|Sometimes outside eyes are needed to evaluate our strengths and weaknesses|
By G. Michael Dobbs, Managing Editor
My friend Tom Devine (read his rantings at www.tomdevine.net) is one of the great skeptics who write about the political life of the Pioneer Valley. I suspect that like many skeptics, he has the heart of a believer who has been disappointed too many times.
I couldn't blame Tom for expressing a "show me" attitude at the beginning of the Urban Land Institute meeting last week and I was heartened to see Tom's positive response to what the ULI team had to say about the city.
Why are the ULI findings so important? The team's efforts to point out specific development projects can only strengthen the city.
Why are these recommendations important to people living outside of Springfield? Because as the ULI team pointed out, there isn't a prosperous region in the country that isn't led by a central city.
And some of the observations that were made by the ULI team about Springfield's downtown could be used to seek solutions for the challenges facing the downtowns of Holyoke and Westfield.
Springfield, as Tom pointed out to me, has been down the path before of presentations of big plans for its downtown. Thanks to Reminder Publications ace account manager Matt "Mad Dog" Mahaney, I have in my possession a copy of a 1978 publication mocked up like "Time" magazine entitled "Time for Springfield." It was a combination state of the city and a plan for the revitalization for the city.
At the time, an organization called Springfield Central, Inc. had enlisted the cooperation of heavy hitters such as Mayor Charles Ryan and Springfield Newspapers Publisher David Starr to spearhead a renovation of the downtown.
For history and political fans such as myself, it's fascinating to see what was accomplished at that time and what were considered to be the projects that would help the city.
Among the accomplishments was Riverfront Park, described as having "turned the banks of the Connecticut into a prime recreation spot." In its early years it was used as the location of a jazz festival as a spot to view the Fourth of July fireworks.
It certainly lost that early momentum.
The publication lauded Mattoon Street as a "prime example of what restoration can accomplish" and was candid enough to note that Baystate West now Tower Square could not re-start the retail scene downtown.
The publication contained the city's master plan that was drawn up in 1970 and then revised in 1977. It called for the closing of Main Street from East Court Street to Taylor Street as a pedestrian mall. The Forbes & Wallace building would be used as a mixed-use office and retail site, and the Paramount Theater now the Hippodrome nightclub would get a new lobby and Gridiron Street would be closed.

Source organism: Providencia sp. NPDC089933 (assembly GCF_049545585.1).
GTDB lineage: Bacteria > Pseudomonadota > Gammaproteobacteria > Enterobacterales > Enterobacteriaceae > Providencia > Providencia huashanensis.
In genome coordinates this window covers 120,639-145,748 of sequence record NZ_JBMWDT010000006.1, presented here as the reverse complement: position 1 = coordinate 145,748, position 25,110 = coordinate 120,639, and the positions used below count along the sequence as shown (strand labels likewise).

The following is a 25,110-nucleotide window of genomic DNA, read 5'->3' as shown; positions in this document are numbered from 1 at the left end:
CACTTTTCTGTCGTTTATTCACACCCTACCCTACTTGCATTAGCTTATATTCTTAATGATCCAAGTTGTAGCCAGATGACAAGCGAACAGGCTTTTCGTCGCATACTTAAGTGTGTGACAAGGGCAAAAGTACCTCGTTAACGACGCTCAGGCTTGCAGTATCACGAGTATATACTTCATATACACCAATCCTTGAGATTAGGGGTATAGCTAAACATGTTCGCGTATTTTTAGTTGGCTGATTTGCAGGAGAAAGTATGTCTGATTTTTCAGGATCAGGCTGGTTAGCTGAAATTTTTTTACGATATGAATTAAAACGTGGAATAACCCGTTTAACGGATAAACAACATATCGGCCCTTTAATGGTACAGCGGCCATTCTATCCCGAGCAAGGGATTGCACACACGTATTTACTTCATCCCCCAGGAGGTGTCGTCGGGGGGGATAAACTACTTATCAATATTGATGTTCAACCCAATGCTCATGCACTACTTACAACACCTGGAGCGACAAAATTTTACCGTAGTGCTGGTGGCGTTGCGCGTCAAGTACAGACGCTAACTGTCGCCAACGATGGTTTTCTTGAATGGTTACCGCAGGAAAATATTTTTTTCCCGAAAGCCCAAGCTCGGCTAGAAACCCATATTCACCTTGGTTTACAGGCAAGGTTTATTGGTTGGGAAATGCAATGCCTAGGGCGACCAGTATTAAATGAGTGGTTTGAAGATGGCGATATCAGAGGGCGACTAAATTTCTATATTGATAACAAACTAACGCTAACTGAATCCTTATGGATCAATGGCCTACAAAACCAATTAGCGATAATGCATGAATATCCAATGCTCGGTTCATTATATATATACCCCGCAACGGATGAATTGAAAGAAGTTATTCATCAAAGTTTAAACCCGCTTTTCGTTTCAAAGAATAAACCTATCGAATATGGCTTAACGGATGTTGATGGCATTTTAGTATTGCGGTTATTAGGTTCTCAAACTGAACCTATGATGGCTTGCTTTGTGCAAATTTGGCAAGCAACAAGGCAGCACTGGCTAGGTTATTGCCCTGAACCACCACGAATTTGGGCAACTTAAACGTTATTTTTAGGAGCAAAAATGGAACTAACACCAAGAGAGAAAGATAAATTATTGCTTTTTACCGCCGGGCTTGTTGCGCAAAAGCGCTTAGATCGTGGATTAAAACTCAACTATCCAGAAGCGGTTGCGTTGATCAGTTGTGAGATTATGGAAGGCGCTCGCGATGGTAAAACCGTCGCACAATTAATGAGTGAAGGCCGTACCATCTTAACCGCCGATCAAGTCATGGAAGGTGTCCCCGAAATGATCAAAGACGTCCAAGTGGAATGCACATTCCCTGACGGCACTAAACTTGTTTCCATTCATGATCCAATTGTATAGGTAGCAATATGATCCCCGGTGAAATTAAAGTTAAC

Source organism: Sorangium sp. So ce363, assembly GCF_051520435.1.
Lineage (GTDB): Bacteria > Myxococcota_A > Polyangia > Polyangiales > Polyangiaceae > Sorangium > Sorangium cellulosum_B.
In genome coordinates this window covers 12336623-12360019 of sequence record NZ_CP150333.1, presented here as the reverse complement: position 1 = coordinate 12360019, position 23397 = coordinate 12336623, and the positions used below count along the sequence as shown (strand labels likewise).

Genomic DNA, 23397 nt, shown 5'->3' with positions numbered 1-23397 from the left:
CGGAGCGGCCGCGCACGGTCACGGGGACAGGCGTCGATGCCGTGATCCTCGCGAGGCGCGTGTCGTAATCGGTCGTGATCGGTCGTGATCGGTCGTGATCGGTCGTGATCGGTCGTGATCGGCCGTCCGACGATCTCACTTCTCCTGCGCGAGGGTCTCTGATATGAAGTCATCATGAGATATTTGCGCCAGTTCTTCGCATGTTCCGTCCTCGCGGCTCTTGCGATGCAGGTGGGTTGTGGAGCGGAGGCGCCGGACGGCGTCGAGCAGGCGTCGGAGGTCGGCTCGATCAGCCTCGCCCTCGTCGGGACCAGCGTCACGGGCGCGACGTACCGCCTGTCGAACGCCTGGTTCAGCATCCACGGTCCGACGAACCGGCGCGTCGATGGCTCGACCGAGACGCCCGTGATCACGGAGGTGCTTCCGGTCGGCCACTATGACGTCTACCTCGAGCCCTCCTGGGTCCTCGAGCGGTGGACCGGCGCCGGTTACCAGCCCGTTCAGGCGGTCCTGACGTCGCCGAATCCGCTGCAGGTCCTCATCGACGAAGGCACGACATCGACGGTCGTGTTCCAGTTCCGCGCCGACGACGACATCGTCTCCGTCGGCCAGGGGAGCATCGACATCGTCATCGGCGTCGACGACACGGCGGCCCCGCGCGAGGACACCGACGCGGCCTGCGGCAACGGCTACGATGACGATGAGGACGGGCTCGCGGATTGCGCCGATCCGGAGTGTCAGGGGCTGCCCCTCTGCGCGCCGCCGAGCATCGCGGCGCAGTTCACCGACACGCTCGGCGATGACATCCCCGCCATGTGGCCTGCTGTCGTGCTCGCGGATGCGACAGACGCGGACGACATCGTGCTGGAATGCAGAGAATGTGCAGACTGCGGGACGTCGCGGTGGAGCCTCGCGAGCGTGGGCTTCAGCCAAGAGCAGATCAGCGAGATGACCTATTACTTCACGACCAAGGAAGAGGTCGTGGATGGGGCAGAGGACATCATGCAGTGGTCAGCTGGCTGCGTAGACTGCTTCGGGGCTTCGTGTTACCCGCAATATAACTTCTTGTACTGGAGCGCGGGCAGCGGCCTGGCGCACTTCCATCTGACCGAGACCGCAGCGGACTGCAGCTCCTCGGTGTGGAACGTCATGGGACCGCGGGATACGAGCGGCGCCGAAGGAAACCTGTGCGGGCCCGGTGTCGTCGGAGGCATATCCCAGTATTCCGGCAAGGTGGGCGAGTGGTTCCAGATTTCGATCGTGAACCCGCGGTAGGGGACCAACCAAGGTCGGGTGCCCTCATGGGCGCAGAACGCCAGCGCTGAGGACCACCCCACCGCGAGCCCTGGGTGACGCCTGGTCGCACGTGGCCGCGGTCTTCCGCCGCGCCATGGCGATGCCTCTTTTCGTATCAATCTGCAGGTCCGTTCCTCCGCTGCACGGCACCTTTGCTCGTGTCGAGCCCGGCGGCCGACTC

There are other plans listed and, in the harsh light of looking at them today, we can see that not many of the projects got off the ground.
Fast-forward to 2001 and the master plan that was developed during the Albano administration.
The track record here is better. Although how much involvement that administration really had in the completion of these projects is debatable. Among the plan's new initiatives were the new Basketball Hall of Fame, the bike path along the river, the new visitors information center, the new Federal Courthouse, the new civic center, and the Dr. Seuss National Memorial Sculpture Garden.
Those projects that didn't rise above the planning stage include the renovation of Union Station, a Public Market, a Springfield Senior Center in the former Technical High School, and a new boutique hotel in the downtown area.
The 2001 plan also suggested there be a ferry service established from downtown to Six Flags; a city-owned ice skating rink that could be removed and stored in non-winter months; and creating a number of "pocket parks" in neighborhoods.
Neither plan should be criticized for lack of vision or sincerity. There were plenty of good people who worked very hard to come up with these visions for the future. The problem is they came up with too many projects and the priority for those projects undoubtedly was swayed by political concerns.
The lesson the ULI team gave all of us in the Valley is that outside eyes are needed to evaluate our strengths and weaknesses and to identify what we should do first.
No matter whether you live in Chicopee, Holyoke, Westfield or Springfield, the ULI team underscored the importance of developing housing to attract new residents that would then spur retail growth.
Tom Devine wasn't the only skeptic impressed by the ULI. I was, too.
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